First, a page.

It's hellish hard to stop gazing at Cindy Jackson in a rudely direct manner - not just because she's a strikingly pretty woman, but because you're looking for the joins. When you're about to meet someone dubbed "Britain's most surgically altered woman", you don't expect to be impressed. You've met Joan Rivers and seen the way her eyes seem yanked up towards her temples by invisible hooks. You've encountered actresses with odd stitching marks beside their ears. You know women friends who've put three fingers of both hands on their cheeks, pushed the skin back a millimetre ("It wouldn't be a face-lift, you see - just a little tweak") and looked instantly deranged. You are not a big fan of cosmetic surgery.
Ms Jackson, though, is a special case. You peer at the woman before you in a demure black suit and stripy matelot T-shirt, you inspect her clear eyes, her generous mouth, her heart-shaped chin, and you're damned if you can find a touch of rough skin, a hint of suture. Only when she sits back and widens her eyes do you get a momentary flash of something not-quite-right about her face. It's the only relic of what she's been through. You know, because you've seen it on film, that over 17 years and 46 operations she has worked at her face and various bits of her body, altering its shape, sawing through bone, chiselling through muscle and sinew, sandblasting and dermabrading and acid-peeling the delicate surface of her being, cutting and angle-grinding and polishing it like a diamond until she could stop finding fault. But what you remember most vividly from Trading Faces: The Cindy Jackson Story is the matter-of-fact way she rationalises the unspeakable.
She's been a minor celebrity since appearing on chat shows in the early 1990s (including the younger Wogan's) and a darling of the tabloids. She even had a boob job (done live on the Ruby Wax show) paid for by the BBC. She is famous only for her quest to build the perfect face, and she should by rights be a dreamy crackpot. On the contrary. Ms Jackson is strikingly down to earth, clever, argumentative and droll. She is, though it pains me to say, a terrific advertisement for a terrible procedure.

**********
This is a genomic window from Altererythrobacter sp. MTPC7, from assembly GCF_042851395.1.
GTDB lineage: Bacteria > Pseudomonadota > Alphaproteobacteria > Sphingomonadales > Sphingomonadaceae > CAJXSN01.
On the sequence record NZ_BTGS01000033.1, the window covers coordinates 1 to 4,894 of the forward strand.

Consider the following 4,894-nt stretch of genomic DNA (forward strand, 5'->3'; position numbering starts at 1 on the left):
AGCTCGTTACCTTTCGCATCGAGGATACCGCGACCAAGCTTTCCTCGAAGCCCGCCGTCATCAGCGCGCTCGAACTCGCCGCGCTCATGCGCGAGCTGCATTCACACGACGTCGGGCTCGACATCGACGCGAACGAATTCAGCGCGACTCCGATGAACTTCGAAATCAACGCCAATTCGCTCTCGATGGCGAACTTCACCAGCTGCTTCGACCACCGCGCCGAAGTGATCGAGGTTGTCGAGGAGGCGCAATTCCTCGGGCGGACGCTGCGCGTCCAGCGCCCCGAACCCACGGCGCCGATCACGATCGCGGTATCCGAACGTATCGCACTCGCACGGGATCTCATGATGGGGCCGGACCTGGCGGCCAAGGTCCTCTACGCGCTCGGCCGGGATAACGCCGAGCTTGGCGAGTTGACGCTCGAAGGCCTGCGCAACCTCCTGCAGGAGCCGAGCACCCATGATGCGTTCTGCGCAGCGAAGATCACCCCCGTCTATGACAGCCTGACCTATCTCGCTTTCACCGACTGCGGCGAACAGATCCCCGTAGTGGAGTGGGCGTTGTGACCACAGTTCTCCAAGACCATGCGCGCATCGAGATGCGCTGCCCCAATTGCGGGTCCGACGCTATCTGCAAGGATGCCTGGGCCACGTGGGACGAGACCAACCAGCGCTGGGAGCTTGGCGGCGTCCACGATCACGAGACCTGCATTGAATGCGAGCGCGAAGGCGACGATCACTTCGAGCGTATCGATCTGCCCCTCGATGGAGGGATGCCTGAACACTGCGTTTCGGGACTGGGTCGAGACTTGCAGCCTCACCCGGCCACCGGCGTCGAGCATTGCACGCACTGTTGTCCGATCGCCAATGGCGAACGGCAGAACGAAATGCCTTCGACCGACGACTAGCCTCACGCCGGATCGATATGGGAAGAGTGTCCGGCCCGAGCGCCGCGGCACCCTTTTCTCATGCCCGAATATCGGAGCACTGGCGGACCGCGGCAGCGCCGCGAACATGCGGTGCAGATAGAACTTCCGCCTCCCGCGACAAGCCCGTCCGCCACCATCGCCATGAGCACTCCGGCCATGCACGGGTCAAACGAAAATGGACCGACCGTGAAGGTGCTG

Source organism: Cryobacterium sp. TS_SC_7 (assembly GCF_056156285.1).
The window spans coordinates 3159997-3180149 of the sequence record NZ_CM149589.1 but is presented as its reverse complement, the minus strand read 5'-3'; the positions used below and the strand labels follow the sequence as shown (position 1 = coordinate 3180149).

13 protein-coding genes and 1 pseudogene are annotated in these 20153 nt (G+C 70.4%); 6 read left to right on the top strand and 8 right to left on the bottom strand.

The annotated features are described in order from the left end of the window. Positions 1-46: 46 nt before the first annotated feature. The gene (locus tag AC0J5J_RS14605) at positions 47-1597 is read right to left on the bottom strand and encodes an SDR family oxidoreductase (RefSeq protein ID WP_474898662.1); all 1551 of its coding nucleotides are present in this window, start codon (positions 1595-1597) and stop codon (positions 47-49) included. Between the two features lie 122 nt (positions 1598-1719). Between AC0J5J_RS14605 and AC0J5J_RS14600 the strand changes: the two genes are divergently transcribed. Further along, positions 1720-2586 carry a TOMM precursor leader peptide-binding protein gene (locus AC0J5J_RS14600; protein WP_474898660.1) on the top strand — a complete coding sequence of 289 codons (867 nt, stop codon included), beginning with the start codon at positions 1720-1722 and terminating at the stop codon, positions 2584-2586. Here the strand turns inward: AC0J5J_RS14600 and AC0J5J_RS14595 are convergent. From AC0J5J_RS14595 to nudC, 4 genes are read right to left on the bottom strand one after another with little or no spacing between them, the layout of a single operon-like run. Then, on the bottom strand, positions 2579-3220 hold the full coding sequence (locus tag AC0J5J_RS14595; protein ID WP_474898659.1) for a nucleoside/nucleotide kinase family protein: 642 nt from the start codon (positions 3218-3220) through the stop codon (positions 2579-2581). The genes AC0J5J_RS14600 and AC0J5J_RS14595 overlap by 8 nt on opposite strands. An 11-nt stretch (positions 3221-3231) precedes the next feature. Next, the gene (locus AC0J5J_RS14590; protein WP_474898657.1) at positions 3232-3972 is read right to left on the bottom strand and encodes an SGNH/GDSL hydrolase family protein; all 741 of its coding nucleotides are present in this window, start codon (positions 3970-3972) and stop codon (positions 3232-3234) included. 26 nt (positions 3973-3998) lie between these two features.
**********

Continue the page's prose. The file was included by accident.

We talk about Celebrity Big Brother and Pete Burns' lips. I say he looks like a bolted Faye Dunaway. "No," she says firmly. "He's being Cher. He looks like a bad transvestite, being Cher in a blonde wig." Mr Burns, I say, has constructed an image and chosen a face to go with it. Some commentators (in this newspaper) have asked - is this what we'll all do in the future?
"Choosing your own face? What's wrong with that?" says Cindy. "Why should we live in a face that's foisted on us from birth? We choose our clothes, our hair-colouring. Why not our face?" Because (I say) it's interfering with the person we are, the outward expression of the self. It's like choosing a new personality because you don't like the one you've got.
She laughs. "What do you think, John, therapists and psychologists are all about? What do you think self-help books are for? We're trying to improve ourselves every day. We're conditioned from the minute we're born, but you can get rid of learned behaviour. I've done it. I grew up on a farm. I'm not meant to be able to cope with the throbbing metropolis. But I changed my country of residence, I threw off my cultural influences and took on new ones."
She makes it sounds so simple, like changing a library book. When she met friends from the past, didn't they say, "Cindy, this is not you"? "I've been to class reunions. They say, 'I seen you on TV' - they're impressed with that because they're from a hick town - or 'I always knew you'd do something different'. If you ask my family what they think about what I've done, they'd say, 'That's typical of Cindy.' Because I was always a bit off the wall, a bit creative."